Built on the pioneering spirit of Australia's early vignerons, the Australian wine industry with its 200-year heritage is now spread across all states and territories.  With a geographical size similar to Europe and with its own distinct climates, soils and terroirs, Australia now produces an increasingly diverse range of styles, flavours and grape varieties.  Australian wine is the second most popular country of origin on the Irish market.  Today on Movies & Booze we’re going to take a look at a few Australian wines, all currently available in Lidl.

2018 Lidl’s Premium Australian Chardonnay €7.99

Stockists:  Lidl, Nationwide

Chardonnay was one of the original grape varieties brought to Australia in the 1820’s where it thrived in Australia’s warm climate. An experimental vineyard planted in 1908 in the Hunter Valley north of Sydney is now one of the oldest Chardonnay vineyards in the world.  Due to its adaptability, there's no one universal style. Australian Chardonnay tends to express the diversity of the people who craft the wines and the unique regional characteristics, depending on where the grapes are grown.

Lidl’s Chardonnay comes from grapes grown in Coonawarra in South Australia, where the vineyards are cooled by breezes from the Southern Ocean. This wine has lovely ripe tropical fruit aromas, with a hint of spice coming from the wood.  When tasted it has lovely melon and tropical fruit flavours with a hint of butter and a lovely touch of vanilla.  This wine would be lovely with roast or BBQ chicken but if you want to go for it and make a spicy chicken satay or curry or chicken with tarragon and spices, then there is enough weight of fruit and power  in this wine to stand up to any strong flavours such as  chilli or other spices.

For a dish to pair with the Coonawara Chardonnay available in Lidl store nationwide, why not try Prawns with clementine pomegranate and rosemary butter

300g of cooked prawns

Zest and juice of 2 clementines

1 sprig of rosemary finely chopped

2 spring onions finely chopped

1 clove of garlic finely chopped

The seeds and juice from 1 ripe pomegranate

125 g of butter

Salt and pepper

  • Melt the butter in a pan and add all the ingredients to it except the prawns
  • Once all is combined, add the prawns and heat through
  • Serve with crusty bread to mop up the juices

For a video on how to cook this, click here

 

2018 Lidl’s Premium Australian Cabernet Sauvignon €8.99

Stockists:  Lidl, Nationwide

Australia’s Limestone Coast extends from Cape Willoughby at the east end to the border with Victoria. The best-known Australian wine regions here have been designated as an Australian Geographical Indication (AGI) and the best known of these are Coonawarra and Pathaway.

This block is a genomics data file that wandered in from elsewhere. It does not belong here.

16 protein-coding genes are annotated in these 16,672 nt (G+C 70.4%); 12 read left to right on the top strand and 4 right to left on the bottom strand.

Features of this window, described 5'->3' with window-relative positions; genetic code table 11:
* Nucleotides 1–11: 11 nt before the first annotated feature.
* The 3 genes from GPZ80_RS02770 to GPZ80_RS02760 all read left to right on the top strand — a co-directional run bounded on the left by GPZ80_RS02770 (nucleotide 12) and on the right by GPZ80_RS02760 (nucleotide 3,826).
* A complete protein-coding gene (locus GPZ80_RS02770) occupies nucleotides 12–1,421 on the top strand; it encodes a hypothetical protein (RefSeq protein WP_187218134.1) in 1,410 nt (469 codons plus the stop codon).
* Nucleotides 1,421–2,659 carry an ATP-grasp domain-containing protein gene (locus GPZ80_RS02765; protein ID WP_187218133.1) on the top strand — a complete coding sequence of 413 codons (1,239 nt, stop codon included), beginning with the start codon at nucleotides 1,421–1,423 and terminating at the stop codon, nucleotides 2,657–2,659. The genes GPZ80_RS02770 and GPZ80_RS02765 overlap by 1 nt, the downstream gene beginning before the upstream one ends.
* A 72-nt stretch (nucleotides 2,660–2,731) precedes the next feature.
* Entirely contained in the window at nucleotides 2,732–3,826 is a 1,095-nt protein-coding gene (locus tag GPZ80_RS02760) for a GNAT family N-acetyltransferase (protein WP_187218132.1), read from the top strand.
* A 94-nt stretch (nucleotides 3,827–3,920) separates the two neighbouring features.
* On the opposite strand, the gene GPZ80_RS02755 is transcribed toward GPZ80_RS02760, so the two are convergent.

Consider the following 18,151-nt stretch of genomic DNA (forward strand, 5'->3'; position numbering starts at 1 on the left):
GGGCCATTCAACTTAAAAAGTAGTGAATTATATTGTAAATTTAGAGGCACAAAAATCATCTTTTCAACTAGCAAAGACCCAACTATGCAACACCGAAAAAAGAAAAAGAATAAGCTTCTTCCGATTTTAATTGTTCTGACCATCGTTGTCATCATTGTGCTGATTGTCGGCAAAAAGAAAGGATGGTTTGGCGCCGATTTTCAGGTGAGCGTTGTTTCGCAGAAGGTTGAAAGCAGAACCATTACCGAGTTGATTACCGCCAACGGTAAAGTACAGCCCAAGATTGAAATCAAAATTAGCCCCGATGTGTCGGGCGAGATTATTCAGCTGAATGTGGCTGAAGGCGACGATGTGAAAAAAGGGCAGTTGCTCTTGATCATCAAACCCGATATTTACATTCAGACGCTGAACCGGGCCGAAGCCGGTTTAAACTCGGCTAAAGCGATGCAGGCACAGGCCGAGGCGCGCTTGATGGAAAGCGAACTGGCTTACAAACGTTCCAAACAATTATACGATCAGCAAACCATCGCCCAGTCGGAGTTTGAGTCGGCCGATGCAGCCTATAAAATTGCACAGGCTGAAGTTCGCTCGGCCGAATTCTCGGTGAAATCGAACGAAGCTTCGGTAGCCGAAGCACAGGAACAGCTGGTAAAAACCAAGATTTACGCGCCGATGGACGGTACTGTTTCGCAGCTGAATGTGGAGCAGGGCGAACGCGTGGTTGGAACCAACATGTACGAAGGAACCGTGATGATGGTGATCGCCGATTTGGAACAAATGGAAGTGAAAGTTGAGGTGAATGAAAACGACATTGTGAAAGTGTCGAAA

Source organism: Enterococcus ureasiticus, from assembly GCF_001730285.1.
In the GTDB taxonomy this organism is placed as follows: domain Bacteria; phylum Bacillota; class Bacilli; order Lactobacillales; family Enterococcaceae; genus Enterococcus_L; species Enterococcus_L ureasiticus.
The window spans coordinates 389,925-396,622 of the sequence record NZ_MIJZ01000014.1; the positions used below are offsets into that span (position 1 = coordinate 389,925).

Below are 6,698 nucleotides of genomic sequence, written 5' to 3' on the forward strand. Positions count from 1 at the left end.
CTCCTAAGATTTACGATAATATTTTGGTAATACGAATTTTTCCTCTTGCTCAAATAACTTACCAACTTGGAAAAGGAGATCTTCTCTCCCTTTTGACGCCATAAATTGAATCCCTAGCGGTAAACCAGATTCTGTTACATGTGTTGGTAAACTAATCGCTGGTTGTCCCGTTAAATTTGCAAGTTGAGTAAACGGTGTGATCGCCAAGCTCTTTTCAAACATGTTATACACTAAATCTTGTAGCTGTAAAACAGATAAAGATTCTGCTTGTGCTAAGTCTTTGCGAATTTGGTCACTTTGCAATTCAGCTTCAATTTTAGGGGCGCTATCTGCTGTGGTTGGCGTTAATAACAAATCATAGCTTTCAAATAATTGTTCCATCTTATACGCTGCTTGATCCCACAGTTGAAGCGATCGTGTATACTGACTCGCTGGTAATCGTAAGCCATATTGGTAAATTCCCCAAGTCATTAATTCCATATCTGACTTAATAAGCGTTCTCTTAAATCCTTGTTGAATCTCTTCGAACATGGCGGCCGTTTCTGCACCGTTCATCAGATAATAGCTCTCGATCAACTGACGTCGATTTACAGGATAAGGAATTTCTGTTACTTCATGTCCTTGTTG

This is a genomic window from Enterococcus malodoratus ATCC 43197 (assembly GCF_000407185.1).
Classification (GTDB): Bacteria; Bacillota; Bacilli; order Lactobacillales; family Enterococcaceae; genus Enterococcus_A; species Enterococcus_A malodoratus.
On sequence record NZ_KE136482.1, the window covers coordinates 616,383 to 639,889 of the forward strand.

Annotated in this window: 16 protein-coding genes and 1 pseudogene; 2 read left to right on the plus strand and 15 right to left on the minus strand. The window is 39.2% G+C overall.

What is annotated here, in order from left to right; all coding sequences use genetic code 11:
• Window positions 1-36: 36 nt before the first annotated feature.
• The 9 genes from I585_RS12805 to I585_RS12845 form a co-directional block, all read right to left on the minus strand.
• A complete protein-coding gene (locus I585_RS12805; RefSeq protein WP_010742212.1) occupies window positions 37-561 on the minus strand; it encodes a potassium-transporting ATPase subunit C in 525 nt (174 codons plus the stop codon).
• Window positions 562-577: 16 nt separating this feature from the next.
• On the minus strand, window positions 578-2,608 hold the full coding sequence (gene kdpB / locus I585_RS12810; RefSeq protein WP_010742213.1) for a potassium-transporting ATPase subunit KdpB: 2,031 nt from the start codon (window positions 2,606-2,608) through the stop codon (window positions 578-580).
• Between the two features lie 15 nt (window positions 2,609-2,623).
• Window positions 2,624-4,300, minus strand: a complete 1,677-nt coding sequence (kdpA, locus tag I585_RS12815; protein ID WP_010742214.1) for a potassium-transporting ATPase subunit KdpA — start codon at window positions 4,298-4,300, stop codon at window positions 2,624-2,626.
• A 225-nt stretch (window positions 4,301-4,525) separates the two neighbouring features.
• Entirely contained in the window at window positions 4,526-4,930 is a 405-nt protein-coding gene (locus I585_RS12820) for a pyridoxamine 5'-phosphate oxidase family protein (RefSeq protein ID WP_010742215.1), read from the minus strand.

This is premium wine country; viticulture has long been part of the tradition in this south east corner of South Australia. The first vineyard was planted there in 1860.  It has a maritime climate, it is famous for its 'terra rossa' or red soil, which adds to the quality of the grapes grown here.  Many of Australia's premium wines are born in the vineyards of Coonawarra.

Cabernet Sauvignon is the world's most renowned grape variety for the production of fine red wine.  What makes Cabernet Sauvignon remarkable to taste is the fact that over the centuries, Cabernet Sauvignon has developed a special affinity for oak barrels.  The particular appeal of Cabernet Sauvignon lies not so much in the primary fruit flavours but also in the flavour compounds that evolve when the wine is aged in wood.

Cabernet Sauvignon has a pronounced taste of blackcurrants, often with extra flavours of mint, herbs and cedar.  The wine is high in tannin which is what makes it  age so well. Cabernet Sauvignon is an extremely important grape especially when grown in quality wine regions such as Coonawarra.

Lidl’s Premimum Cabernet Sauvignon is a very fruit forward style of red wine, you get the lovely blackcurrant fruit showing through and a nice wedge of firm tannin.  This is a great wine to match with any sort of meat dish, especially with a Sunday roast, of lamb or beef.  This is a very drinkable good value Australian Cabernet Sauvignon from one of the country’s best-known wine regions.

For a dish to pair with the Coonawara Cabernet Sauvignon available in Lidl store nationwide

This is quick easy and very satisfying, with big bold flavours, just what my cooking is all about.

Serves 4

14 cooked new potatoes (650g) skin on and cut in half

Half a chorizo sausage (125g) peeled and cut into chunks

2 red onions (280 g) peeled and sliced

3 cloves of garlic (10g) peeled and chopped

1/2 packet(100g) baby leaf spinach

A splash of olive oil

I180g goats cheese sliced thickly.

Salt and pepper

  • Heat the oil and add the potatoes, cook for 3 -4 minutes on a medium heat then add the onions and garlic, followed by the chorizo a minute later
  • If the mixture looks a little on the dry side add another splash of olive oil.
  • Cook everything for 5 -6 more minutes turning occasionally then add the spinach and seasoning
  • Serve hot with the goats cheese on top which should start to melt into the salad.

For a video on how to cook this, click here